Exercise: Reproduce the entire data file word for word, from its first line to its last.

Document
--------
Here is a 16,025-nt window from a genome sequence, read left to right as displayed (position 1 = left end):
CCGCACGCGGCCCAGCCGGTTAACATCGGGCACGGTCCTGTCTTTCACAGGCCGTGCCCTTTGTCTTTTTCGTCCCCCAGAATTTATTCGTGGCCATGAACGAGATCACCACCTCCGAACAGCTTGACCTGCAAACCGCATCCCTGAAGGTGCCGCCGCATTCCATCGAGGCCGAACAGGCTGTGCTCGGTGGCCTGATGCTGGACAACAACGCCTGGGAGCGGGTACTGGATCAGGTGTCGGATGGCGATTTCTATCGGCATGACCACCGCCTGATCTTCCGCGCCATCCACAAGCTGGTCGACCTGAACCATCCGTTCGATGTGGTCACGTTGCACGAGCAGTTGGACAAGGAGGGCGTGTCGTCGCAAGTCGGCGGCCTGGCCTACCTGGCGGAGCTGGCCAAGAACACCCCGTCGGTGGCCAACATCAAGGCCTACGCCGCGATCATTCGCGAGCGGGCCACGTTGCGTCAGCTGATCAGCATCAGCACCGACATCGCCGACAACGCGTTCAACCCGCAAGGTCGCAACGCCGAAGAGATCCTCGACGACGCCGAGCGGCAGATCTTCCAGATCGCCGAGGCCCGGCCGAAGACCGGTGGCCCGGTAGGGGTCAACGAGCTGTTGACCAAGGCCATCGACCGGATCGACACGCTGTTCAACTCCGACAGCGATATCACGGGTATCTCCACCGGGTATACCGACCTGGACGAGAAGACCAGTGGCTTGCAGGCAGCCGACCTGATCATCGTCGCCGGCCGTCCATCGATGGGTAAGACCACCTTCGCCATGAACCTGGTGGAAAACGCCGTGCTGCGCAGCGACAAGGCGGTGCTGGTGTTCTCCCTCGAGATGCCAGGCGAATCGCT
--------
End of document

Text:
Here is a 16,025-nt window from a genome sequence, read left to right as displayed (position 1 = left end):
CCGCACGCGGCCCAGCCGGTTAACATCGGGCACGGTCCTGTCTTTCACAGGCCGTGCCCTTTGTCTTTTTCGTCCCCCAGAATTTATTCGTGGCCATGAACGAGATCACCACCTCCGAACAGCTTGACCTGCAAACCGCATCCCTGAAGGTGCCGCCGCATTCCATCGAGGCCGAACAGGCTGTGCTCGGTGGCCTGATGCTGGACAACAACGCCTGGGAGCGGGTACTGGATCAGGTGTCGGATGGCGATTTCTATCGGCATGACCACCGCCTGATCTTCCGCGCCATCCACAAGCTGGTCGACCTGAACCATCCGTTCGATGTGGTCACGTTGCACGAGCAGTTGGACAAGGAGGGCGTGTCGTCGCAAGTCGGCGGCCTGGCCTACCTGGCGGAGCTGGCCAAGAACACCCCGTCGGTGGCCAACATCAAGGCCTACGCCGCGATCATTCGCGAGCGGGCCACGTTGCGTCAGCTGATCAGCATCAGCACCGACATCGCCGACAACGCGTTCAACCCGCAAGGTCGCAACGCCGAAGAGATCCTCGACGACGCCGAGCGGCAGATCTTCCAGATCGCCGAGGCCCGGCCGAAGACCGGTGGCCCGGTAGGGGTCAACGAGCTGTTGACCAAGGCCATCGACCGGATCGACACGCTGTTCAACTCCGACAGCGATATCACGGGTATCTCCACCGGGTATACCGACCTGGACGAGAAGACCAGTGGCTTGCAGGCAGCCGACCTGATCATCGTCGCCGGCCGTCCATCGATGGGTAAGACCACCTTCGCCATGAACCTGGTGGAAAACGCCGTGCTGCGCAGCGACAAGGCGGTGCTGGTGTTCTCCCTCGAGATGCCAGGCGAATCGCT